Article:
Spring is here! The weather is warm and the leaves are green, which means many people will spend more time outside planting bulbs, mowing the lawn and pulling weeds. Gardening can provide a great workout, but with all the bending, twisting, reaching, and pulling, your body may not be ready for exercise of the garden variety.
It is important to stretch your muscles before reaching for your gardening tools. The back, upper legs, shoulders, and wrists are all major muscle groups affected when using your green thumb.
“A warm-up and cool-down period are as important in gardening as they are for any other physical activity,” said Scott Bautch, DC, of the American Chiropractic Association’s (ACA) Council on Occupational Health. “Performing simple stretches during these periods will help alleviate injuries, pain and stiffness.”
Garden Fitness Stretches
Try the following stretches to help alleviate muscle pain after a day spent in your garden:
- Before stretching for any activity, breathe in and out, slowly and rhythmically; do not bounce or jerk your body, and stretch as far and as comfortably as you can. Do not follow the “no pain, no gain” rule. Stretching should not be painful.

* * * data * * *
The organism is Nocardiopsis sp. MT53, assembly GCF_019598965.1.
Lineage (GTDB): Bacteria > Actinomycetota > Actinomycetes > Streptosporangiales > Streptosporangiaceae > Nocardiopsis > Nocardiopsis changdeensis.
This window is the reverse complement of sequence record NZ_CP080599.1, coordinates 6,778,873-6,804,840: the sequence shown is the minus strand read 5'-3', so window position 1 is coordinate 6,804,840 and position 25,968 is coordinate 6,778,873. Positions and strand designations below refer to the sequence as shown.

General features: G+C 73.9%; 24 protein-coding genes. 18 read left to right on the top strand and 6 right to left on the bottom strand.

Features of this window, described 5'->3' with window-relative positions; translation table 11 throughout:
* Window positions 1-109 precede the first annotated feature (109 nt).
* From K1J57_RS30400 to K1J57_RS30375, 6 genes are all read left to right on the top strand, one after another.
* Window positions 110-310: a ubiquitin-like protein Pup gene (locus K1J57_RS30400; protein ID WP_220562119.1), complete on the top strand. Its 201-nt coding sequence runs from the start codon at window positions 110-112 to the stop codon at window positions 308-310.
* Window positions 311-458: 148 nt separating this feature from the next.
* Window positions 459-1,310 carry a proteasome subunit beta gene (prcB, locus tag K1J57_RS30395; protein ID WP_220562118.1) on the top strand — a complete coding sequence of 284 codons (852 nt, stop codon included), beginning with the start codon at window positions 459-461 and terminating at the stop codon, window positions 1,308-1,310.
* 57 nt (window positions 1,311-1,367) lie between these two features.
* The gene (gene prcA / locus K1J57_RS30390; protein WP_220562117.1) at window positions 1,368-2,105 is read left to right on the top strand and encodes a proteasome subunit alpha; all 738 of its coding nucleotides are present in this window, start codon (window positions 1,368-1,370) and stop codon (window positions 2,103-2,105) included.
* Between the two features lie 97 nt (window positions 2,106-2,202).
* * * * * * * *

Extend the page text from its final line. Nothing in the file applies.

- While sitting, prop your heel on a stool or step, keeping the knees straight. Lean forward, keeping the spine in alignment (no bending or slumping), until you feel a stretch in the back of the thigh or the hamstring muscle. Hold this position for 15 seconds. Do this once more and repeat with the other leg.
- Stand up, balance yourself, and grab the front of your ankle from behind. While keeping your spine in alignment, pull your heel toward your buttocks and hold the position for 15 seconds. Do this again and repeat with the other leg.
- While standing, weave your fingers together above your head with the palms up. Lean to one side for 10 seconds, then to the other. Repeat this stretch three times.
- Do the “Hug your best friend.” Wrap your arms around yourself and rotate to one side, stretching as far as you can comfortably go. Hold for 10 seconds and reverse. Repeat two or three times.
Finally, be aware of your technique and your body’s form and posture while gardening. Kneel, do not bend, and alternate your stance and movements frequently.
After the Bulbs are Planted
If you feel muscle aches and pains after working in the garden, there are ways to alleviate discomfort. Apply a cold pack or a heat pack (your preference) on the area of pain and consider making an appointment with me if it doesn't feel better within a day or so.
Erin Ducat DC, CSCS, CCSP, DACRB, FACO
Chiropractic Physician, Board-Certified in Sports Medicine, Orthopedics and RehabilitationContact Me